The Ecuadorian artist Tomás Ochoa’s Indios Medievales [Medieval Indians] project focuses on deconstructing those continuities; in other words, on unveiling the genealogies on which layer after layer has been placed to form the current archive-image of Latin American cultural cannibalism. In his project, the faces and biographies of male and female workers emigrating from Latin America to Spain in the 21st century act as more than mere contemporary stereotypes of the American savage. Its aim is more to shed light on the matrix of coloniality inscribed in every representation of the American native: in other words, to provide evidence of the process of sedimentation of all archive-images on the cannibalism of the Indies, and expose the fact that underneath these layers there is no essential, original prototype of the cannibal of the Indies "a pure iconographic stamp of the American savage" just the ethnographic development of the European panoptical colonial view.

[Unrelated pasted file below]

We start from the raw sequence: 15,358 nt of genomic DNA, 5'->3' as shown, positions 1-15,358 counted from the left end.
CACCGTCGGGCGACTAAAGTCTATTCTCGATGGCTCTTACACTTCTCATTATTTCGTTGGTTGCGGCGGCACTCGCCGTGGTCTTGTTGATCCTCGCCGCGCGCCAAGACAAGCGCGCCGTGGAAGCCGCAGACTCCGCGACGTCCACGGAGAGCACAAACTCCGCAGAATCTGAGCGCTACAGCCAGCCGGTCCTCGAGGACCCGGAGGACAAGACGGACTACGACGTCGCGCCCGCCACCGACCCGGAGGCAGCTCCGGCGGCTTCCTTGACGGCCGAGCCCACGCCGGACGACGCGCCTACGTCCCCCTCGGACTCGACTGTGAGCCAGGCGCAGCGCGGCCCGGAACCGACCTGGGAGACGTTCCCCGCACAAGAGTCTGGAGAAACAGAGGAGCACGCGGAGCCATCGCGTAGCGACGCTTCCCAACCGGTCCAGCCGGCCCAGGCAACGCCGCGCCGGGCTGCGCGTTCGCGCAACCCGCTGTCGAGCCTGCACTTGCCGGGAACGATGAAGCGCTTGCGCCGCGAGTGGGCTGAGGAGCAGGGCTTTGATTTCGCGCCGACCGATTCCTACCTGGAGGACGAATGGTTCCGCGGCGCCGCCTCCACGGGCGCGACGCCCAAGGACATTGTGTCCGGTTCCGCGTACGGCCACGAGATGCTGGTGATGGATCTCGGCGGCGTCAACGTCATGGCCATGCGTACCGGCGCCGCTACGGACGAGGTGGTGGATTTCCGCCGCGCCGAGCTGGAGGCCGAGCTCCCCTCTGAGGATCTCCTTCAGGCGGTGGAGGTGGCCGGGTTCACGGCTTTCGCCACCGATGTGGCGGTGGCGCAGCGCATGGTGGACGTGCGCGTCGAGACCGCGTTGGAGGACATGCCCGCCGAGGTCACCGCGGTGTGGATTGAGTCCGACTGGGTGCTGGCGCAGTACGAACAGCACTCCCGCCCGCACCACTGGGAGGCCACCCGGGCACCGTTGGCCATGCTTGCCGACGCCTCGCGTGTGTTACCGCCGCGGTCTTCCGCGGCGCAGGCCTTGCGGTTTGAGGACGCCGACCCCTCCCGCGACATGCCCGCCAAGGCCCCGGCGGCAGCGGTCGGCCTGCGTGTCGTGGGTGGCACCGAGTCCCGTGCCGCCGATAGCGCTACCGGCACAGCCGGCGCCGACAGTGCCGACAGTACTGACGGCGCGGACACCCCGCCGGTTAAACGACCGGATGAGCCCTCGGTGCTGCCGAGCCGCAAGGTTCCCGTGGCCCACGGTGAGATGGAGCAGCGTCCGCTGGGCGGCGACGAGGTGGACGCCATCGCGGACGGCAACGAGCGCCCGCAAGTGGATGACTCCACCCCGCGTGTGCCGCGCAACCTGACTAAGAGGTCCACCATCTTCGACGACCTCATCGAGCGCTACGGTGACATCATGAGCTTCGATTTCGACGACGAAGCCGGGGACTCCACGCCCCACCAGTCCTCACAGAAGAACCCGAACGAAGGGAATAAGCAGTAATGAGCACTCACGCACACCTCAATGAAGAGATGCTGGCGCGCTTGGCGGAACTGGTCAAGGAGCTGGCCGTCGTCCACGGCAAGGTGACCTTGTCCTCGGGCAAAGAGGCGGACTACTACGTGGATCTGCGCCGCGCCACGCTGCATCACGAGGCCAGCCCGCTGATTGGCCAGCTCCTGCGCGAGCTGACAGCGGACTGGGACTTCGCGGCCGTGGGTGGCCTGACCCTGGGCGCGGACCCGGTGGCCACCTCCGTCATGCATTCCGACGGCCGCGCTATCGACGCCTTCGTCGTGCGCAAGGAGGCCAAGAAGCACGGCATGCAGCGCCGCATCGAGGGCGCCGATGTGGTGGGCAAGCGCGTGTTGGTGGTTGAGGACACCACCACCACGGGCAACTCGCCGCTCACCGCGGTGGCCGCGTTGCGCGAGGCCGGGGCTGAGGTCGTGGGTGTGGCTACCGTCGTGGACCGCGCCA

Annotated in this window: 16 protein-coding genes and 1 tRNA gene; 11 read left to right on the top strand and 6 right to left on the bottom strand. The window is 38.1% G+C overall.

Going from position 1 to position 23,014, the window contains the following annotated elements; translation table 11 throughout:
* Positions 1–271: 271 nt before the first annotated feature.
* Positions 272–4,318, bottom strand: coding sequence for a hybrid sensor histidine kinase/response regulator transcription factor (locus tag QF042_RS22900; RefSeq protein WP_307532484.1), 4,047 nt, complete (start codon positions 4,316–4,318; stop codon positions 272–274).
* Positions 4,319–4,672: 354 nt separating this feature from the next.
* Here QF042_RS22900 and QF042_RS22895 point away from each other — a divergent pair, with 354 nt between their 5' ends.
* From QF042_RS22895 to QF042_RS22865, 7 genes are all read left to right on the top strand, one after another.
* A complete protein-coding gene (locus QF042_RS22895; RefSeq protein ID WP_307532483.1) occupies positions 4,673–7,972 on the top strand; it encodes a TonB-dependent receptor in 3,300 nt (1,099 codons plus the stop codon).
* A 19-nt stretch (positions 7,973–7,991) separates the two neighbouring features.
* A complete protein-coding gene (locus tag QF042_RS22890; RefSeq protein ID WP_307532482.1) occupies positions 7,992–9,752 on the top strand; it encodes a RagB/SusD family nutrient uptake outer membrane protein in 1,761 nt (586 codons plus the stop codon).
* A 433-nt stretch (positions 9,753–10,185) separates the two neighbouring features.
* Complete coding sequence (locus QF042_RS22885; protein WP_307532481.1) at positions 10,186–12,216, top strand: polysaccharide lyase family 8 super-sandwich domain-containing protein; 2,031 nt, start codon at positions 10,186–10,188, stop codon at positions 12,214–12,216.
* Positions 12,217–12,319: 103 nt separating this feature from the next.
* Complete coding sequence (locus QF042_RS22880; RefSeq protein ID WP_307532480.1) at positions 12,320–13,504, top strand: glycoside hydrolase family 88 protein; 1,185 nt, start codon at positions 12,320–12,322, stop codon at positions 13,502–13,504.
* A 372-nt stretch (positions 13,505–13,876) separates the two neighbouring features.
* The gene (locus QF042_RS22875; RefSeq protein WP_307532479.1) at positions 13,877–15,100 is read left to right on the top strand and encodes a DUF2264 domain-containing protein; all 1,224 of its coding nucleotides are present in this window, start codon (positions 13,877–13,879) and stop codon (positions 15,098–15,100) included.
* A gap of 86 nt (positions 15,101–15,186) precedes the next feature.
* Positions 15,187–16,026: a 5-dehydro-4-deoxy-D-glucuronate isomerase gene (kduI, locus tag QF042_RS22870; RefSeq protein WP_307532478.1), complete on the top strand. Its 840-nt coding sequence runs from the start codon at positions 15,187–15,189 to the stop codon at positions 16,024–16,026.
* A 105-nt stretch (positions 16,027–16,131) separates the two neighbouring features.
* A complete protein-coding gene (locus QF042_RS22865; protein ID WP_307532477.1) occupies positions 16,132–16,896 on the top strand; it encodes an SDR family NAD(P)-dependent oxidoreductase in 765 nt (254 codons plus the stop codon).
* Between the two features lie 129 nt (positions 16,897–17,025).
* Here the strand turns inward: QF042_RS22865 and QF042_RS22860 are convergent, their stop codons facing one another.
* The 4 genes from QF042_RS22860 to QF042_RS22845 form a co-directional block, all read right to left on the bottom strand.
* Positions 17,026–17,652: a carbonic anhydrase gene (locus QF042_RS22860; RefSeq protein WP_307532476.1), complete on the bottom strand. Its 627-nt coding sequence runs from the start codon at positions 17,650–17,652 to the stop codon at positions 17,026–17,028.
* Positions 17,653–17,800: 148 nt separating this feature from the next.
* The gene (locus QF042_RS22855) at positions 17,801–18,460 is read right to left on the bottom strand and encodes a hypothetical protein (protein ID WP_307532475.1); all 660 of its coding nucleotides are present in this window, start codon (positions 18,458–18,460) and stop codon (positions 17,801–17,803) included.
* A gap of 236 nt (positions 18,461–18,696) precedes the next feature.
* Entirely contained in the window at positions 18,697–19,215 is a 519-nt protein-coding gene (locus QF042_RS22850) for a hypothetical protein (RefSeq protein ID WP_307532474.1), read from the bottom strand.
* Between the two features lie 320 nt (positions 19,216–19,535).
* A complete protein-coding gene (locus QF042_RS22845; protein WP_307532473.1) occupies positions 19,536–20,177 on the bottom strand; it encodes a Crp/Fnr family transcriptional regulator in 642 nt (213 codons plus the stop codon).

Structured by confronting two series of photographs printed on metal, the Indios Medievales project situates two iconographic genealogies differentiated by their printing processes, but placed in a single rhetorical-visual matrix. On one side we find reproductions of some of De Bry’s engravings, made using a photographic technique on silver metal plates that emulates the bas-relief of Theodore De Bry’s original woodcuts by using an emulsion and an acid that eats away the uncovered parts of the metal plate, i.e., corrodes certain parts of the surface. On the other side we find a series of gold-color prints, also on metal, in which two sub-layers of the archive-images on cannibalism confront one another. In this second series, on the left side of the composition, we see prototypes of the ‘bad savage’ known for rebelling against the imperial metropolitan crown and criollo empowerment (such as Túpac Amaru, Cuauhtémoc, Rumiñahui, Bartolina Sisa, etc.). On the right side, we find stereotypes of contemporary ‘good savages’, that is to say Latin American immigrants that are apparently well ‘integrated’ into the Spanish labor market. This second genealogy, unlike the first one, was produced as ‘blind embossing’, also on metal plates, but using a technique that leaves the surface intact. Both genealogies a clear reference to the interaction of the transatlantic battles between silver (the concrete object of slavery exploitation in America) and gold (the symbolic object on which the justification of the conquest and expansion of cannibal territory was based)-- thus establish a contrast between the two sides, between surface and depth, hunger for precious metals and extreme appetites for the iconographic consumption of cannibal otherness, and, finally, between the positive (the good) and the negative (the bad) in the representational processes of savagery. Thus, this juxtaposition, attains to set the contradiction between the ethnographic distance and the technologies of the colonial panoptical gaze as metaphors for a transparent and innocent view. The strategy of ‘being present’ as an eye witness without ‘being part’ of cannibal otherness by establishing a kind of ethnographic distance (a characteristic ambivalence of De Bry’s etchings, which are supposedly literal translations of Hans Staden’s accounts of the Tupinambás) is revealed by confronting the two iconographic genealogies traced by Tomás Ochoa.